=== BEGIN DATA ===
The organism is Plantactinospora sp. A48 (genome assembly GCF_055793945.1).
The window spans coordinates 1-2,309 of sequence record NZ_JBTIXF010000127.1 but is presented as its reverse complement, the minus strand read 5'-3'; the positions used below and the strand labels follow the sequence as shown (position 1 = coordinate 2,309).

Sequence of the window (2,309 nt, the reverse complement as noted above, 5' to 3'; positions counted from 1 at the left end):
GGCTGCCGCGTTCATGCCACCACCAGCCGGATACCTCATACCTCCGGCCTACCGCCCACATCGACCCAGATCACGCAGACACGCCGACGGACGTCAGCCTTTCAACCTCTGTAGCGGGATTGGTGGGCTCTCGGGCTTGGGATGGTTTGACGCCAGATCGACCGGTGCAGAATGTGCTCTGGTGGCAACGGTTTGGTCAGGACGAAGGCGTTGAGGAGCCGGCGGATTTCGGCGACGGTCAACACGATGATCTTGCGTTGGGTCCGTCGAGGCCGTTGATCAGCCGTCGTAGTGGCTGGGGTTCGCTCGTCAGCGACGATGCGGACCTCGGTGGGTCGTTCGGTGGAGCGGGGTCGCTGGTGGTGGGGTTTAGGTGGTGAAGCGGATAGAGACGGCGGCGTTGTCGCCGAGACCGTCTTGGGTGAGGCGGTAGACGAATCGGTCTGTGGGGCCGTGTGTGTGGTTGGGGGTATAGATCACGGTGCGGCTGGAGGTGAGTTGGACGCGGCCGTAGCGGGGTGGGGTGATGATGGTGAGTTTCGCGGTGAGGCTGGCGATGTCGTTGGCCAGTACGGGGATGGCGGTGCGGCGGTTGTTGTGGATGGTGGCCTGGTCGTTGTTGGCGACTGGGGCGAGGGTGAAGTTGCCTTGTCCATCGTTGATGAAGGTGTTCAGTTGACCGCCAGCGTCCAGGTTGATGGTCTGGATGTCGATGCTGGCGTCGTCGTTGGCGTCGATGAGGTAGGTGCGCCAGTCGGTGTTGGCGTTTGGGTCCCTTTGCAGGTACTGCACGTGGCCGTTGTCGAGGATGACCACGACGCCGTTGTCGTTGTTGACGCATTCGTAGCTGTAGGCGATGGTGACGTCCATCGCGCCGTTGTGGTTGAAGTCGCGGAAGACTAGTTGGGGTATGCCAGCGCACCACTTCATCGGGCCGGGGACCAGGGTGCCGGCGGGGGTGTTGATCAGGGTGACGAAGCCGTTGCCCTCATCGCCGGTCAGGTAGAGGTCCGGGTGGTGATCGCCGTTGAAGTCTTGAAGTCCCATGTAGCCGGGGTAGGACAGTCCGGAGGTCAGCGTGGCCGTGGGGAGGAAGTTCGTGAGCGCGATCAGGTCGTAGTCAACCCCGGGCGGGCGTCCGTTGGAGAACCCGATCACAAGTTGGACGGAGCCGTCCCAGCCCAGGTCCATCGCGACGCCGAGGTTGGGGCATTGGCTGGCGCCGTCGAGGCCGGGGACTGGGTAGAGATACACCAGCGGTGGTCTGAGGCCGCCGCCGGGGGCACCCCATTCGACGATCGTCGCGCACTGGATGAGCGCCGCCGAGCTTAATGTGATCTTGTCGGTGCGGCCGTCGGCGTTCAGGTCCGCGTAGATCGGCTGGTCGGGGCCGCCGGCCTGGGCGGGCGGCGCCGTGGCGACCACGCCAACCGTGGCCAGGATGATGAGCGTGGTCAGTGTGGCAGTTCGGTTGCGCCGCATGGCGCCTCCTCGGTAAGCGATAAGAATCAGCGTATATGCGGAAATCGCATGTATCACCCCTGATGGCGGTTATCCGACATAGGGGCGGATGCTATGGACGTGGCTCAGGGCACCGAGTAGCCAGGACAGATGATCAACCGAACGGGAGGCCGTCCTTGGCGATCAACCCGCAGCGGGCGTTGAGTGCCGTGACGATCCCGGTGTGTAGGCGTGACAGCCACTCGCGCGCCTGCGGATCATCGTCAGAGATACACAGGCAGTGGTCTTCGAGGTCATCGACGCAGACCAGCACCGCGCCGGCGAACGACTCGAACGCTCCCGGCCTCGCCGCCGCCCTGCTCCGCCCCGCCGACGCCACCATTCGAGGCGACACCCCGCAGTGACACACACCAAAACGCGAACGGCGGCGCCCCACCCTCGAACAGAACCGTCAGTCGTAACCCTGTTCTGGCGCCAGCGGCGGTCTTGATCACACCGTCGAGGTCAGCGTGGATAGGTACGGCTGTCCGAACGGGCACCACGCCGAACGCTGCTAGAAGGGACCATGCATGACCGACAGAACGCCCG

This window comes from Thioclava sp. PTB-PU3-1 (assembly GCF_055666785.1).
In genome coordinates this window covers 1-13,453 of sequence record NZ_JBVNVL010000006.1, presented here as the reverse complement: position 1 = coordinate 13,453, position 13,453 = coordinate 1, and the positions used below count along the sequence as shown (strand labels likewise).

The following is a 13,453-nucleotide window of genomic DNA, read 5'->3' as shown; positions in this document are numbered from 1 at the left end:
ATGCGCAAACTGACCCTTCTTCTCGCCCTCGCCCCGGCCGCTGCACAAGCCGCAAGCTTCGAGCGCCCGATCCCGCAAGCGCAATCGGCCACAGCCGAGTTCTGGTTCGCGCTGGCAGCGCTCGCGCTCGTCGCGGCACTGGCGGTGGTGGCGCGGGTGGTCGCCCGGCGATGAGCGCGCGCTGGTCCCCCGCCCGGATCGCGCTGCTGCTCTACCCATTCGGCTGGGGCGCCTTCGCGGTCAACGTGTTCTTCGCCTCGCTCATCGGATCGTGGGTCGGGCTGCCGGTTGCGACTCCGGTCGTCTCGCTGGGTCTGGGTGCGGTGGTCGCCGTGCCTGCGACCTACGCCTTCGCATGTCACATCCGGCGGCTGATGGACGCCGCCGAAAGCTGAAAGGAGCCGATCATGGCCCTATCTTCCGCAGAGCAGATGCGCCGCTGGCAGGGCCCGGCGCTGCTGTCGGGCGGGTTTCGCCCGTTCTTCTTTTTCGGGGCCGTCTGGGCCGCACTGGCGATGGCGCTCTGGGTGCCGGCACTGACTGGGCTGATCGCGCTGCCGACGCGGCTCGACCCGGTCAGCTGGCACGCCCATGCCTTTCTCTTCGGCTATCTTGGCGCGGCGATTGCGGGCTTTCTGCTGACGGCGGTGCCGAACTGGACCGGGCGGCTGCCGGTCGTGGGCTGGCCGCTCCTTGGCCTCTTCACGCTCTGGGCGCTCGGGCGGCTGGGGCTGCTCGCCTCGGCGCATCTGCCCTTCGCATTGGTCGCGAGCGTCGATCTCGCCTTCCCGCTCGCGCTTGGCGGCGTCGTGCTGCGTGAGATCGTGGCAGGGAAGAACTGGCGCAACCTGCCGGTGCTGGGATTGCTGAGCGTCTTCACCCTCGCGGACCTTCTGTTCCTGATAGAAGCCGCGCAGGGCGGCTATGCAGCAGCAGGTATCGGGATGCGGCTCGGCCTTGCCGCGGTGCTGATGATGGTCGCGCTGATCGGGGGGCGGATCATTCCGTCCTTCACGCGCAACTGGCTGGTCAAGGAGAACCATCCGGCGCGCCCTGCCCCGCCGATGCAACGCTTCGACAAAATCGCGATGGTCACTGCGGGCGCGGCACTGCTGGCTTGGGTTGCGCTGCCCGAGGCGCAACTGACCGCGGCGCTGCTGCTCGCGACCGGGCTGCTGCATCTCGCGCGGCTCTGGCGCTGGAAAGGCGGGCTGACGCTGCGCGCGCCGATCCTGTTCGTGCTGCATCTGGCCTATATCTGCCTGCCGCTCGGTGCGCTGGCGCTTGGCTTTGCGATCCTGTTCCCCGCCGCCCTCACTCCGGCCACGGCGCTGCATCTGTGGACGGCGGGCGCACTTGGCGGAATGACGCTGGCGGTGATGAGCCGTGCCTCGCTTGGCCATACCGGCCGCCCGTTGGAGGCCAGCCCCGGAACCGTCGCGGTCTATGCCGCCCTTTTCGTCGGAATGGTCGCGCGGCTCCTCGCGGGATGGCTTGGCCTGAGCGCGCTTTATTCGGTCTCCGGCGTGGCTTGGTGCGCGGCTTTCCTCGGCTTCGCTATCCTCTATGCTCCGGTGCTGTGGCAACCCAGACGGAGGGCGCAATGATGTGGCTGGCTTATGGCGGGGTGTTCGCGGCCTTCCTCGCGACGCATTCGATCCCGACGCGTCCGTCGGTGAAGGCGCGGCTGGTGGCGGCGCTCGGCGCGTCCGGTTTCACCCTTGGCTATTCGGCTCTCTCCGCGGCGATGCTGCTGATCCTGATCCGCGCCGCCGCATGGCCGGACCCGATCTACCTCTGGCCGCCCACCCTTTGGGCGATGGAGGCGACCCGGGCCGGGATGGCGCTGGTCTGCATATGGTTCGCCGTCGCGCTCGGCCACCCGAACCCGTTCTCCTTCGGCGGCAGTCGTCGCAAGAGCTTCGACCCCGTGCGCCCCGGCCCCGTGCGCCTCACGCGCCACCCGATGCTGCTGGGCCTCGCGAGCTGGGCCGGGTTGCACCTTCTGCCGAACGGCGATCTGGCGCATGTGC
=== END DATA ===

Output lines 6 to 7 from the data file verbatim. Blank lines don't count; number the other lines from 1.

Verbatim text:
In genome coordinates this window covers 1-13,453 of sequence record NZ_JBVNVL010000006.1, presented here as the reverse complement: position 1 = coordinate 13,453, position 13,453 = coordinate 1, and the positions used below count along the sequence as shown (strand labels likewise).

The following is a 13,453-nucleotide window of genomic DNA, read 5'->3' as shown; positions in this document are numbered from 1 at the left end: